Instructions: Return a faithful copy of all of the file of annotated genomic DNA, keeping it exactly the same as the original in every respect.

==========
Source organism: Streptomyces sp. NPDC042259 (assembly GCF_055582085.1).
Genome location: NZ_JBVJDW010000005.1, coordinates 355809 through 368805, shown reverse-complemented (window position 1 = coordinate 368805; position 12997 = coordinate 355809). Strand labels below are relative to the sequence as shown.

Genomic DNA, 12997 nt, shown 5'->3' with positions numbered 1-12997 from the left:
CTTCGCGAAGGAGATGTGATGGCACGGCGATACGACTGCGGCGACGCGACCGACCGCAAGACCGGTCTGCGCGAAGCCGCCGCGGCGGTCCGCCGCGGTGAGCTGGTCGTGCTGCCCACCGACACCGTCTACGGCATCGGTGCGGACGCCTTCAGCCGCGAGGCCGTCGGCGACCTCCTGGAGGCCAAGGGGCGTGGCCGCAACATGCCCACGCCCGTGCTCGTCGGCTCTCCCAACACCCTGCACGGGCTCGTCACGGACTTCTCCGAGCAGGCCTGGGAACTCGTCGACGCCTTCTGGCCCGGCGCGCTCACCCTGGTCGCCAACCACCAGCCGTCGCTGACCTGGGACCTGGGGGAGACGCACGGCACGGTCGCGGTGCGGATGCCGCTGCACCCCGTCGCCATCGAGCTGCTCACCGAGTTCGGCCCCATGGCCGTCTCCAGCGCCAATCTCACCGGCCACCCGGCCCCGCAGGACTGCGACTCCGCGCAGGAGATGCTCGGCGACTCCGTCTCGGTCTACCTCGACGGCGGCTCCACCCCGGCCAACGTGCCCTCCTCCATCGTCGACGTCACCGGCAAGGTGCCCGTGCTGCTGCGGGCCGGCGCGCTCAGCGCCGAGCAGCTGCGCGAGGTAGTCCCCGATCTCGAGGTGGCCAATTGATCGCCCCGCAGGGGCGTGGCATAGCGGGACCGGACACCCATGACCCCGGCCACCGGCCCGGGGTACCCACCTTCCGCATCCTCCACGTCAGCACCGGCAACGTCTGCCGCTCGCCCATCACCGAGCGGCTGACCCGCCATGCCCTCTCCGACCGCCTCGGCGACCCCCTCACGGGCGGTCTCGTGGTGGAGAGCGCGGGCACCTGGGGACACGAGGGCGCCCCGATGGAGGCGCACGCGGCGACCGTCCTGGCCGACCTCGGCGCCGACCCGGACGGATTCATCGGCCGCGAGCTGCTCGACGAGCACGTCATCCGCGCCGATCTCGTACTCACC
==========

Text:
Source organism: Streptomyces sp. NPDC042259 (assembly GCF_055582085.1).
Genome location: NZ_JBVJDW010000005.1, coordinates 355809 through 368805, shown reverse-complemented (window position 1 = coordinate 368805; position 12997 = coordinate 355809). Strand labels below are relative to the sequence as shown.

Genomic DNA, 12997 nt, shown 5'->3' with positions numbered 1-12997 from the left:
CTTCGCGAAGGAGATGTGATGGCACGGCGATACGACTGCGGCGACGCGACCGACCGCAAGACCGGTCTGCGCGAAGCCGCCGCGGCGGTCCGCCGCGGTGAGCTGGTCGTGCTGCCCACCGACACCGTCTACGGCATCGGTGCGGACGCCTTCAGCCGCGAGGCCGTCGGCGACCTCCTGGAGGCCAAGGGGCGTGGCCGCAACATGCCCACGCCCGTGCTCGTCGGCTCTCCCAACACCCTGCACGGGCTCGTCACGGACTTCTCCGAGCAGGCCTGGGAACTCGTCGACGCCTTCTGGCCCGGCGCGCTCACCCTGGTCGCCAACCACCAGCCGTCGCTGACCTGGGACCTGGGGGAGACGCACGGCACGGTCGCGGTGCGGATGCCGCTGCACCCCGTCGCCATCGAGCTGCTCACCGAGTTCGGCCCCATGGCCGTCTCCAGCGCCAATCTCACCGGCCACCCGGCCCCGCAGGACTGCGACTCCGCGCAGGAGATGCTCGGCGACTCCGTCTCGGTCTACCTCGACGGCGGCTCCACCCCGGCCAACGTGCCCTCCTCCATCGTCGACGTCACCGGCAAGGTGCCCGTGCTGCTGCGGGCCGGCGCGCTCAGCGCCGAGCAGCTGCGCGAGGTAGTCCCCGATCTCGAGGTGGCCAATTGATCGCCCCGCAGGGGCGTGGCATAGCGGGACCGGACACCCATGACCCCGGCCACCGGCCCGGGGTACCCACCTTCCGCATCCTCCACGTCAGCACCGGCAACGTCTGCCGCTCGCCCATCACCGAGCGGCTGACCCGCCATGCCCTCTCCGACCGCCTCGGCGACCCCCTCACGGGCGGTCTCGTGGTGGAGAGCGCGGGCACCTGGGGACACGAGGGCGCCCCGATGGAGGCGCACGCGGCGACCGTCCTGGCCGACCTCGGCGCCGACCCGGACGGATTCATCGGCCGCGAGCTGCTCGACGAGCACGTCATCCGCGCCGATCTCGTACTCACC